Make this Ganesh Chaturthi a memorable experience – book a tour to guide you through the maze.
“Many people want to see visarjan at Chowpatty but are intimidated by the idea. We try to provide a safe and fun way to see the immersion in a group and be part of the celebrations,” says Deepa Krishnan of Mumbai Magic. The tours start much before the beginning of the festival. A group of 26 students from Washington were taken to see the crafting of idols in the lanes of Parel in the first week of September.
On the first day of the festival when the idols are coming in, Mumbai Magic takes you around neighbourhood pandals to see the processions. Also thrown in is a visit to the flower markets, and sampling modaks, the quintessential festival sweet and Ganesha’s favourite. Guests also get a glimpse of eco-friendly celebrations at the Mayor’s Bungalow during private tours. “They have an immersion pond created for the festival to prevent the sea from getting polluted,” says Krishnan. “There are no large idols. Families come with their personal home idols. It is a great atmosphere. The true spirit of the festival can be seen.”
Mumbai Magic does individual private tours on all the days preceding immersion day. These are customised according to guests’ interests. Tour prices depend on number of people and itineraries.
Dr Coriné Herbst of Norkem Park, South Africa took a tour last year. “I honestly didn’t realise the scale of the festival,” she says. “In South Africa, we don’t really have many festivals; we lead a very different lifestyle. With Deepa, the first exciting part was the train trip – “Nothing could prepare me for that. We then arrived at the station; we emerged at a main which led us to the ocean. I remember walking all the way up; I had never seen so many people together in one area! The trucks with the floats were amazing!” Deepa explained that each family had their own idol and float and walked behind their truck to send the idol off into the ocean. If the float didn’t make it off the shoreline then it was a bad ‘omen’.” Corine’s high point was when a family decided to invite her onto their truck at the immersion. For more, click here or check out their Facebook page.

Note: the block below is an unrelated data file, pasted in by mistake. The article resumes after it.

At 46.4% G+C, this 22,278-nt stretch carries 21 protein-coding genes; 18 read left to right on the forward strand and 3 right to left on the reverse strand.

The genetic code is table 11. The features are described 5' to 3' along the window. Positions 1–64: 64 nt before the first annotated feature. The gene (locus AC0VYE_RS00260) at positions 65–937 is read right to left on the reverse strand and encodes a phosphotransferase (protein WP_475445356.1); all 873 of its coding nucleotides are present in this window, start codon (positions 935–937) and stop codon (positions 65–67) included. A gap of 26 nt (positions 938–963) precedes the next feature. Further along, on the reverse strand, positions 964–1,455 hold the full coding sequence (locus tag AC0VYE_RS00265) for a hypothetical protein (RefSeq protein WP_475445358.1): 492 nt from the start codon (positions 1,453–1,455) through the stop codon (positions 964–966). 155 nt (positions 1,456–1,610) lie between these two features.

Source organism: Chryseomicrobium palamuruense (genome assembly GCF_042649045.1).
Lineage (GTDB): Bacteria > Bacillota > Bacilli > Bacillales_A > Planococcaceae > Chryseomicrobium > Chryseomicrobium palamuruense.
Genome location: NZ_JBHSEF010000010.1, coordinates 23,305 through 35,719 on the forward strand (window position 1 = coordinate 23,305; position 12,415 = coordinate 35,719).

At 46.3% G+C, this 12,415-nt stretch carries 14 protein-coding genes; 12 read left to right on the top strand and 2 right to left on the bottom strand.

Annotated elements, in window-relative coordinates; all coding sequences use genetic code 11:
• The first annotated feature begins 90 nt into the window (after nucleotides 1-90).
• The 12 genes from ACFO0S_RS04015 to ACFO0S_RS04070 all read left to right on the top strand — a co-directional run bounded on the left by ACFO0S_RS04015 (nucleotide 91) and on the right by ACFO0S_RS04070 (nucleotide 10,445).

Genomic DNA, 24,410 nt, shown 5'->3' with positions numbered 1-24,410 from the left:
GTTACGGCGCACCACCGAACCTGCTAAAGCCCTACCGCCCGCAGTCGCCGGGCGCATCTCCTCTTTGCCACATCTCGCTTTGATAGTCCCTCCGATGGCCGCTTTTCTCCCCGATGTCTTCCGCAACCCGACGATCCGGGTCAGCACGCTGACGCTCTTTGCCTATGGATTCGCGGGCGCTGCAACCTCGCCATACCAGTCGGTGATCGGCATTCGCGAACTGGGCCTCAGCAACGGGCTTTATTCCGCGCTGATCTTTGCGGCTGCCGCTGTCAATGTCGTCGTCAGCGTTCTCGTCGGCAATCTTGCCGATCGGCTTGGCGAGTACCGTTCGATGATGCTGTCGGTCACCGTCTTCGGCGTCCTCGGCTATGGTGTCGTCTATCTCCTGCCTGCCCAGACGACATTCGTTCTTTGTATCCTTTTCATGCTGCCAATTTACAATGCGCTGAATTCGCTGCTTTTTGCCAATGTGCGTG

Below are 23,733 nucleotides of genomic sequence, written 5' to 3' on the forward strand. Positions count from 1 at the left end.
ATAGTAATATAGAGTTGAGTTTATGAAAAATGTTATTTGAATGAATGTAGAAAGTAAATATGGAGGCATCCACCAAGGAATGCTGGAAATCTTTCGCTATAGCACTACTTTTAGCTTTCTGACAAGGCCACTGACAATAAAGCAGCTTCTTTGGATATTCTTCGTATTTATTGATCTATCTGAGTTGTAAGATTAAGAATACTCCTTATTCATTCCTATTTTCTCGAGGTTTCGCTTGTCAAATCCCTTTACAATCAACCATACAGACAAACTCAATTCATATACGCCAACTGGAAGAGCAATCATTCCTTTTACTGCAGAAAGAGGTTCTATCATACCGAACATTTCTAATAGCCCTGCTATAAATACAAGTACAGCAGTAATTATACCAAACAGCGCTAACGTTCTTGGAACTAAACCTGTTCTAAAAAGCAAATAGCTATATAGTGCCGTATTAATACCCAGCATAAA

“We want to introduce guests to the festival through a variety of angles,” says Reality Tours marketing director Nick Hamilton, a French-American from Seattle, Washington. The company has made a name for itself due to their Dharavi Slum Tours. Their Ganesh Fest tour is based in the same area. Guests are shown the different ways the festival is celebrated in Dharavi by visiting the homes of families from various regions of India; they learn the history of the festival’s modern form with a visit to the society/chawl that Bal Gangadhar Tilak lived in.
Tilak is credited with starting the modern-day version of Ganesh fest celebrations when he devised the community-based, public celebrations as a way to circumvent a curfew imposed by the British. Included in the tour is a public pandal in Kumbharwada, the potter’s colony in Dharavi. “We start in Dharavi and visit a few homes and then we head south and visit the housing society responsible for the modern form of the celebration, to get some history. Finally we head to Chowpatty to witness the immersions,” says Hamilton. More, here and here.